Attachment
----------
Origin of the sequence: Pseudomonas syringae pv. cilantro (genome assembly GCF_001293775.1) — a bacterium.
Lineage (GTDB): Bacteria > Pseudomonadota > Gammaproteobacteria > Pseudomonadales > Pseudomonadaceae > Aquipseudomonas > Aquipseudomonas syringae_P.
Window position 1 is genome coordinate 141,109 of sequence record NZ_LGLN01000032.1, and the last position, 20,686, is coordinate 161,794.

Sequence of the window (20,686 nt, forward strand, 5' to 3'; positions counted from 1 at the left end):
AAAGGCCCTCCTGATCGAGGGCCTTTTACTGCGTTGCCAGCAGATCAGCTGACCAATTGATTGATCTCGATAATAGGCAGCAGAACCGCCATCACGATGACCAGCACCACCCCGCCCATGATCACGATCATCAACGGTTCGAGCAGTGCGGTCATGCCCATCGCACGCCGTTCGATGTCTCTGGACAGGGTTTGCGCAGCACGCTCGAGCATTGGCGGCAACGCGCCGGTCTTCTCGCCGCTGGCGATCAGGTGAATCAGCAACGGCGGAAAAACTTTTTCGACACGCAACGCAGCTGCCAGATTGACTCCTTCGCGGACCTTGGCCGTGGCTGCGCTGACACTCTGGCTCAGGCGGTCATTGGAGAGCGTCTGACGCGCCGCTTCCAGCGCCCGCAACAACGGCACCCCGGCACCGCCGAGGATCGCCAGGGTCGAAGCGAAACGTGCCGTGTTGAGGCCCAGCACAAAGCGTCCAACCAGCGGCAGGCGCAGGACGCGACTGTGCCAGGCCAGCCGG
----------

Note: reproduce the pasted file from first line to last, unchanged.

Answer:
Origin of the sequence: Pseudomonas syringae pv. cilantro (genome assembly GCF_001293775.1) — a bacterium.
Lineage (GTDB): Bacteria > Pseudomonadota > Gammaproteobacteria > Pseudomonadales > Pseudomonadaceae > Aquipseudomonas > Aquipseudomonas syringae_P.
Window position 1 is genome coordinate 141,109 of sequence record NZ_LGLN01000032.1, and the last position, 20,686, is coordinate 161,794.

Sequence of the window (20,686 nt, forward strand, 5' to 3'; positions counted from 1 at the left end):
AAAGGCCCTCCTGATCGAGGGCCTTTTACTGCGTTGCCAGCAGATCAGCTGACCAATTGATTGATCTCGATAATAGGCAGCAGAACCGCCATCACGATGACCAGCACCACCCCGCCCATGATCACGATCATCAACGGTTCGAGCAGTGCGGTCATGCCCATCGCACGCCGTTCGATGTCTCTGGACAGGGTTTGCGCAGCACGCTCGAGCATTGGCGGCAACGCGCCGGTCTTCTCGCCGCTGGCGATCAGGTGAATCAGCAACGGCGGAAAAACTTTTTCGACACGCAACGCAGCTGCCAGATTGACTCCTTCGCGGACCTTGGCCGTGGCTGCGCTGACACTCTGGCTCAGGCGGTCATTGGAGAGCGTCTGACGCGCCGCTTCCAGCGCCCGCAACAACGGCACCCCGGCACCGCCGAGGATCGCCAGGGTCGAAGCGAAACGTGCCGTGTTGAGGCCCAGCACAAAGCGTCCAACCAGCGGCAGGCGCAGGACGCGACTGTGCCAGGCCAGCCGG